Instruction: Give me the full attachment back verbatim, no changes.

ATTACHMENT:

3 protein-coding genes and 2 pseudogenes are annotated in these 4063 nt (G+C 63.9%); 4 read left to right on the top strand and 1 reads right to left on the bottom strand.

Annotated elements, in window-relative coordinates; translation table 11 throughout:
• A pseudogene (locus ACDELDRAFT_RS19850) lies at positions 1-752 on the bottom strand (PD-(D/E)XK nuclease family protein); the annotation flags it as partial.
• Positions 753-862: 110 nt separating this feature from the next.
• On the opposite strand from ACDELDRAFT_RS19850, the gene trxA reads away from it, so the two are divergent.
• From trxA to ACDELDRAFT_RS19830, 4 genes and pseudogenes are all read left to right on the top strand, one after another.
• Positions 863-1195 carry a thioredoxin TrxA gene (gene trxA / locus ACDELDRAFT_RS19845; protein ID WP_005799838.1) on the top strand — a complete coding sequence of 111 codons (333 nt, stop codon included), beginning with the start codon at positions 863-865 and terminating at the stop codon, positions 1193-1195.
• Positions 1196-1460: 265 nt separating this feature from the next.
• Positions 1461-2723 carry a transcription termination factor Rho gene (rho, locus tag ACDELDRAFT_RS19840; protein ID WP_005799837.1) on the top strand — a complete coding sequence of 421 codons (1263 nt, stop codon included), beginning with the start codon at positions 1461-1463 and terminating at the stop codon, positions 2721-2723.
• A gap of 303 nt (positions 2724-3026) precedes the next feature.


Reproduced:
3 protein-coding genes and 2 pseudogenes are annotated in these 4063 nt (G+C 63.9%); 4 read left to right on the top strand and 1 reads right to left on the bottom strand.

Annotated elements, in window-relative coordinates; translation table 11 throughout:
• A pseudogene (locus ACDELDRAFT_RS19850) lies at positions 1-752 on the bottom strand (PD-(D/E)XK nuclease family protein); the annotation flags it as partial.
• Positions 753-862: 110 nt separating this feature from the next.
• On the opposite strand from ACDELDRAFT_RS19850, the gene trxA reads away from it, so the two are divergent.
• From trxA to ACDELDRAFT_RS19830, 4 genes and pseudogenes are all read left to right on the top strand, one after another.
• Positions 863-1195 carry a thioredoxin TrxA gene (gene trxA / locus ACDELDRAFT_RS19845; protein ID WP_005799838.1) on the top strand — a complete coding sequence of 111 codons (333 nt, stop codon included), beginning with the start codon at positions 863-865 and terminating at the stop codon, positions 1193-1195.
• Positions 1196-1460: 265 nt separating this feature from the next.
• Positions 1461-2723 carry a transcription termination factor Rho gene (rho, locus tag ACDELDRAFT_RS19840; protein ID WP_005799837.1) on the top strand — a complete coding sequence of 421 codons (1263 nt, stop codon included), beginning with the start codon at positions 1461-1463 and terminating at the stop codon, positions 2721-2723.
• A gap of 303 nt (positions 2724-3026) precedes the next feature.